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Interview with Mayank Chandna aka Abhaidev


Q.1 Tell us a little about yourself?
A. I am a 33-year-old guy who is an alumnus of VIT Vellore and MDI Gurgaon. I have five years of experience in the IT sector as well as investment banking combined. I always wanted to become a professional writer. However, I could never muster enough courage. But it was during my banking job when I took that thought seriously. Four years back, I took the plunge and became a serious writer. And here I am doing what I love. I am an avid reader and devour classics. And when I am not reading, I am either thinking about writing or actually doing it. I hope to pen down stories that are not run-of-the-mill. And I hope to make a mark in the world of literature.

Q.2 Are we going to read more from you soon? Any new project you’re working on?
A. Yes, I am simultaneously working on two projects. One is a fantasy/sci-fi thriller, and the other is speculative fiction with a mix of philosophy. These two books will be a complete departure from the one I got published recently. I have evolved a lot in these past two years, and I hope that my readers will be pleasantly surprised.

Q.3 Where do you get your ideas?
A. I get my ideas at the least likely places and inappropriate time. Especially when I am not anticipating them at all. For example, when I am bathing under the shower, or when I am dreaming. Often, I wake up in the middle of the dream and jot the core ideas down in my notebook, so as not to forget them when I am fully awake. My dreams are vivid and strange. And I hope to turn some of these weird dreams into actual physical books.

Q.4 What advice do you have for writers?
A. I am not in a position to advise young writers yet. However, I could indeed give my two cents to those who are yet to begin. Create your own style! Find your own voice! There is no point in emulating others. The world needs the originals and not the copy-cats. And when you are true to what you actually are, the world will adore and laud you for certain. And last but not least - write. Don’t wait for perfect conditions. Until and unless you do not hit the keys of the keyboard, your entire isn’t going to come true.

Q.5 How do you come up with the name of this book?
A. Subodh is a special guy. He is way too self-absorbed. He is way too introspective. He is quirky. And it is his uniqueness that drives the whole story. That Thing About You is a reference to this very quirky nature of my protagonist. The title couldn’t have been anything else, you know.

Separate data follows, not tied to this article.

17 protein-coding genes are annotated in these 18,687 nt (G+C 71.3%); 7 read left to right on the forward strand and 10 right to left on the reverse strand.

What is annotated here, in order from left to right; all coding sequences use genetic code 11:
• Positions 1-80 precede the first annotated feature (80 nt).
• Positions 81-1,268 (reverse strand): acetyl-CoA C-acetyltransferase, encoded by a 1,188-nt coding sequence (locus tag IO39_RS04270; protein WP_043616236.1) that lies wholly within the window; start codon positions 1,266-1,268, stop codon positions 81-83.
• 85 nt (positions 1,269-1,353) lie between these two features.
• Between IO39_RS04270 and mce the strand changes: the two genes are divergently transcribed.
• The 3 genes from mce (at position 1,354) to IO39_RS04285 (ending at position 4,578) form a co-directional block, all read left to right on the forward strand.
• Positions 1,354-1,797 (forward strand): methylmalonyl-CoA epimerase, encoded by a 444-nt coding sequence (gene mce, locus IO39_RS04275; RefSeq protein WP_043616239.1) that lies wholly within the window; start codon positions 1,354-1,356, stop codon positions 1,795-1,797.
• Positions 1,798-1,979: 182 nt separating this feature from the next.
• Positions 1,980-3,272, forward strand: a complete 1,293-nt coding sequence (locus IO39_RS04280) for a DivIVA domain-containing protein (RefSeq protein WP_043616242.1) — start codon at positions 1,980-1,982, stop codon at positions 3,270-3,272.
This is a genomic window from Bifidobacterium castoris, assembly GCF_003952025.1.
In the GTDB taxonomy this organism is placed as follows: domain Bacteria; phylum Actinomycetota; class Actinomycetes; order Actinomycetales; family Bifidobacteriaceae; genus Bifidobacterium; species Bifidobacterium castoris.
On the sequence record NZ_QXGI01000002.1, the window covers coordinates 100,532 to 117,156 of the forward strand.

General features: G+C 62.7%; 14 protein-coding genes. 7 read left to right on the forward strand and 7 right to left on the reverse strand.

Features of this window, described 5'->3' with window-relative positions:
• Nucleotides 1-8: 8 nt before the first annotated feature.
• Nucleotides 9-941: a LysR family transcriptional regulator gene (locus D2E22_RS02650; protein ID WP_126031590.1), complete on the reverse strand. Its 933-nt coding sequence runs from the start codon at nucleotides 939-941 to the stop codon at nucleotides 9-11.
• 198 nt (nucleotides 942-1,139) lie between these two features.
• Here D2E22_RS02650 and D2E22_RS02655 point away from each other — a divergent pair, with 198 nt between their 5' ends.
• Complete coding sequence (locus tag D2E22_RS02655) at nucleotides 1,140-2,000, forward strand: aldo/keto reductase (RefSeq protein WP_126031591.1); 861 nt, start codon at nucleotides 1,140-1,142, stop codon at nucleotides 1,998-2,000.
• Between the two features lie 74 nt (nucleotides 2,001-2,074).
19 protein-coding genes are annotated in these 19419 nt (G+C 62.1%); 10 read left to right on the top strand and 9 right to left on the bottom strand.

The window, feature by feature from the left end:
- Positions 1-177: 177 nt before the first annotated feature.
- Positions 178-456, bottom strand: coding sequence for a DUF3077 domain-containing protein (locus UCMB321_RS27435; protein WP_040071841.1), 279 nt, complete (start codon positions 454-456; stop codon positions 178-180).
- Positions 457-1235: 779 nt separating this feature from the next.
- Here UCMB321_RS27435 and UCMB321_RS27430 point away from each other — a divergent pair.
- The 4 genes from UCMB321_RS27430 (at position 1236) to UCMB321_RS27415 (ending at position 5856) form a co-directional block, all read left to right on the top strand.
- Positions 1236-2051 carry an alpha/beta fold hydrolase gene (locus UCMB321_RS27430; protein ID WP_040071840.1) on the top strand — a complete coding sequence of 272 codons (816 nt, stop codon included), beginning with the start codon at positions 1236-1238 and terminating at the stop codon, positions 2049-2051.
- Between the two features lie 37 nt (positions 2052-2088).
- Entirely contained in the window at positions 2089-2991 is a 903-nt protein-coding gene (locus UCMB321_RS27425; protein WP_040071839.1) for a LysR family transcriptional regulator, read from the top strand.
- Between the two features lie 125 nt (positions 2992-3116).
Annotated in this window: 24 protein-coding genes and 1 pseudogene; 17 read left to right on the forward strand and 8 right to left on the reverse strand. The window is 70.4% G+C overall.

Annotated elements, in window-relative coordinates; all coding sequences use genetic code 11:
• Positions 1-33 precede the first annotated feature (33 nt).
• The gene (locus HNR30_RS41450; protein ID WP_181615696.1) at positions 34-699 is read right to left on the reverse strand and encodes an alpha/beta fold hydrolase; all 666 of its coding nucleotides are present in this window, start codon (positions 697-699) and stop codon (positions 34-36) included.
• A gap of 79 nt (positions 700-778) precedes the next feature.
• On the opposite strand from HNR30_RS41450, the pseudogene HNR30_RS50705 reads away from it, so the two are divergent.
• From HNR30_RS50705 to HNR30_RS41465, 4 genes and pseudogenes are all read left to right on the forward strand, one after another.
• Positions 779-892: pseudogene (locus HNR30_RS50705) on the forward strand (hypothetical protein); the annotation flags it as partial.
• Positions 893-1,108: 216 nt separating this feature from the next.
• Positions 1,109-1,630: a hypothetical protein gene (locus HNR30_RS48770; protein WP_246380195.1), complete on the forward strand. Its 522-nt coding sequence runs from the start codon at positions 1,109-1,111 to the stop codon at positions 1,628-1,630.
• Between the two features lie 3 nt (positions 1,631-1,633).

I didn’t think of a title when I began writing this story. But by the time I was half-way through, That Thing About You got stuck in my mind. I can’t explain how it works. But it is always a revelation. The title of the book just occurs to you from nowhere and sticks in your mind. And that I believe is the case with every writer.

Q.6 If you could tell your younger writing self anything, what would it be?
A. I know we can't turn the arrow of time, but if it were possible to meet and advise my younger self, I would say - read as much as you can! Don't waste your time on futile ventures. Ponder over the sentences and pay attention to the words.

Q.7 What are the most important magazines or websites for writers to subscribe to?
A. I am not aware of physical magazines. However, I am indeed a member of various online writing groups. I also follow Brain Pickings and Writer’s Digest on Facebook. These two websites regularly post articles and blogs which are not only insightful but are also helpful to serious readers and writers alike. Thanks to the internet, the modern-day writers don’t need to commute to some commonplace for exposure and exchange of ideas. Facebook writing groups are fantastic. They are the melting pot of writers from all over the world.

Q.8 What is the most difficult thing about writing characters from the opposite sex?
A. Writing about characters from the opposite sex is indeed challenging. Especially when a male writer is writing about a female. One has to be cautious and be faithful to the motives. Otherwise, the character would appear phoney. Romance writers should be especially careful. A lot of male writers end up creating unbelievable women characters who either do not fit in the story or appear stretched or fake. This, I believe, happens because a lot of men do not understand or research enough about women psychology. Thankfully, I do not write romance. So, I think it is less of a problem as far as I am concerned.

Q.9 How do you select the names of your characters?
A. Actually, I don’t ponder much about it. If it sounds right and suits the character, I don’t make much of a fuss later.

Q.10 Do you read your book reviews? How do you deal with bad or good ones?
A. Yes, I try to read each of them. While like every other writer I crave applause, I do also try to learn from reviews that offer constructive criticism. Feedback is necessary. Absolutely necessary. As it helps the writer to grow and evolve. But I also realize that no matter what you do, it is difficult to please everyone. So, reviews, be it good or bad, should always be taken with a pinch of salt. There is a lot to learn from them, but you can't take things completely to your heart. I know it is easy to say such a thing. As no matter how hard we try, we are affected, indeed. We writers are extremely sensitive and susceptible creatures. Every feedback, good or bad, changes our mood likewise.